Yesterday was Sambhaji’s “Gotcha Day.” It’s not the day we went to his orphanage in India and brought him home to Nashville – we never did that. Another mom and dad did.
Two years ago we received a phone call from our social worker. A couple in our state had adopted a little boy from India but now wanted to “disrupt” the adoption.
They were his forever family for ten days.
Like so much of my son’s story – from birth to our home – there are so many details I don’t know. But I do know this first forever family loved him, gave him his own bedroom and a Woody doll and lots of chicken nuggets, apparently. (He reminds me of this every time I serve him some impostor soy lookalike.)
They had a horse and a swimming pool, a dog and a house so big it looked like a hotel, he says. He had a college-aged big sister who played with him and a dad who napped with him and let him watch lots more TV than I do – so he claims.
“My old mom and dad…” he sometimes starts before telling me something he got to do at their house that he doesn’t get to do at ours. I highly doubt his first forever mom and dad were fine with him never taking baths or brushing his teeth.
But I don’t know that for sure. I wasn’t there.
I wasn’t there to hear the reasons they offered their social worker for the disruption. But I was there when they said goodbye to their boy.
It was a sight painful enough to make even the most ardent adoption advocate think twice before claiming that everyone should adopt.
We met up at a church one Sunday afternoon halfway between their home and ours – many miles from either. Becky and I and our three kids sat in one Sunday school class signing papers. Sambhaji’s mom and dad down the hall in another room doing the same while Sambhaji and his big sister played with Legos and action figures on the floor.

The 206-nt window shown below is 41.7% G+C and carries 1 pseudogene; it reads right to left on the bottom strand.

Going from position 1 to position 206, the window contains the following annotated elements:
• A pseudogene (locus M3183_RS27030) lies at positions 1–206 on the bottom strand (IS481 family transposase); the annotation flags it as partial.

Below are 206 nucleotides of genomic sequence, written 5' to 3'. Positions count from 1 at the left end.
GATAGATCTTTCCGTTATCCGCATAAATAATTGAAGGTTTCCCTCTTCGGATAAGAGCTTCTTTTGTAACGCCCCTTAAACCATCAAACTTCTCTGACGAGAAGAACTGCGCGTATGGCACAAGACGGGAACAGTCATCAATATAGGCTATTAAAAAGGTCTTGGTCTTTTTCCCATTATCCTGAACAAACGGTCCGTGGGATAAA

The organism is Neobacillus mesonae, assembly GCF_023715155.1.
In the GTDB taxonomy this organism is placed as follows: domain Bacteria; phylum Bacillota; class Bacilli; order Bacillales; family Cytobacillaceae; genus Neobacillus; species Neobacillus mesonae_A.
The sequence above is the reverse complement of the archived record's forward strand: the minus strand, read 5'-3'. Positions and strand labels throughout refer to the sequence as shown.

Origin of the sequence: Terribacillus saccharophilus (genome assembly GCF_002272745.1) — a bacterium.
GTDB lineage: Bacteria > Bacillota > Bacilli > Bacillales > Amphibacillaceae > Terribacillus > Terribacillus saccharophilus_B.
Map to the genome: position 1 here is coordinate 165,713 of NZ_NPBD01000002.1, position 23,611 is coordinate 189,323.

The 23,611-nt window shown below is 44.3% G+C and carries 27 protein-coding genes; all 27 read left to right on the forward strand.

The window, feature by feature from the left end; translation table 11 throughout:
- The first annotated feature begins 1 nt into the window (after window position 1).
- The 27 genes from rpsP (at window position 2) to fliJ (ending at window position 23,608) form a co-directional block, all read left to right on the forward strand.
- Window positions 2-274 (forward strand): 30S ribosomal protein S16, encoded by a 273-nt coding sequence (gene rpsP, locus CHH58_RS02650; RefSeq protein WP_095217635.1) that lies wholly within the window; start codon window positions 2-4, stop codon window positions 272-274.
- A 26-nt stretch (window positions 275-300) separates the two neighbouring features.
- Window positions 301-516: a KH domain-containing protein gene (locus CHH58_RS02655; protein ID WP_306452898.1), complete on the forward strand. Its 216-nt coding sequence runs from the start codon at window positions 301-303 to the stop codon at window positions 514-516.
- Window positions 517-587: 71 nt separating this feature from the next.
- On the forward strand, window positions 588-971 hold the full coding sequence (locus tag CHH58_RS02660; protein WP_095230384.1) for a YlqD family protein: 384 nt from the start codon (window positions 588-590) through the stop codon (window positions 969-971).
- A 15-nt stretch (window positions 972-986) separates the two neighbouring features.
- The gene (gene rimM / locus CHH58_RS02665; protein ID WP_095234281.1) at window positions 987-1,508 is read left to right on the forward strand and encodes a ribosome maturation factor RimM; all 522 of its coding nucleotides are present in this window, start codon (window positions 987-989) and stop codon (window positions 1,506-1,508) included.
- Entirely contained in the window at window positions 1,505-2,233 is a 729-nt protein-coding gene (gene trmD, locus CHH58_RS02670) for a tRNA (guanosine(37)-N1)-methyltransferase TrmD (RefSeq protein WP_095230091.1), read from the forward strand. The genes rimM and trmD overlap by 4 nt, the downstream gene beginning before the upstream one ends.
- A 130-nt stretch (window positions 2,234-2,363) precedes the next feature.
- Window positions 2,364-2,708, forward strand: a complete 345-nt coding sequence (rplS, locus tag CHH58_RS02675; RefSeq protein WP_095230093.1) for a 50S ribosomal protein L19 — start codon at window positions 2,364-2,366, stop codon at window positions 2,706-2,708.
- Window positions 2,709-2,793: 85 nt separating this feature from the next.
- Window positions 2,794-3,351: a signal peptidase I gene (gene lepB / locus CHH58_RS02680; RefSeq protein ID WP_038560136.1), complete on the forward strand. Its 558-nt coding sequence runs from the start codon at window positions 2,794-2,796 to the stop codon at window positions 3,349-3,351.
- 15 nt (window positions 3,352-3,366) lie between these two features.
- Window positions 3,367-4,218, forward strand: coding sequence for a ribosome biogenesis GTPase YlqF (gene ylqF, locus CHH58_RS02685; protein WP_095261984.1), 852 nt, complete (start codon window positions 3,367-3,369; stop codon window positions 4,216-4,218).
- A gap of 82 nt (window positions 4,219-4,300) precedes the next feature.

Then the walk from our room to theirs – the fear and joy swirling inside our swooshing bellies. The awkward greetings followed and then we played clumsily with Sambhaji – my kids and I – while Becky did what she does best. She asked Sambhaji’s mom and dad questions about what he liked to eat and play, about his routine, and thanked them with smiles and compliments about his health and obvious happiness.
Their love for him was obvious.
An area doctor who spoke Sambhaji’s language sat in a child-sized chair and translated, explaining to him what was about to happen. He ignored her, sliding his hand into a dinosaur puppet instead…until, after a very few minutes, a social worker looked me in the eyes from across the room and mouthed, “It’s time.”
I shook his father’s hand and pulled him close. I thanked him for loving Sambhaji well, for the important part his family played in bringing Sambhaji to America and into our family. I asked him to pray for us and promised we’d do the same for him.
I think about him often. About the reams of paperwork he filled out and filed, the psychological evaluation he and his wife underwent, the home visits, the interviews, the years of waiting, the expense, the prayers prayed and answered, the hours buying little boy furniture and painting walls, shopping for underwear and socks and shirts and toothbrush. The compassion. The anticipation. The love.
Love is not enough. I understand. No judgement here. We mourn their loss every year as we celebrate all we’ve gained.
Yesterday was Sambhaji’s “Gotcha Day.” The first time I saw him smile and the first time I heard him cry. We’re all forever marked by that first hello-goodbye.
“When do I go to a new house?” he asked just days ago.
“You’re not going anywhere,” I said. “I’m your dad forever.”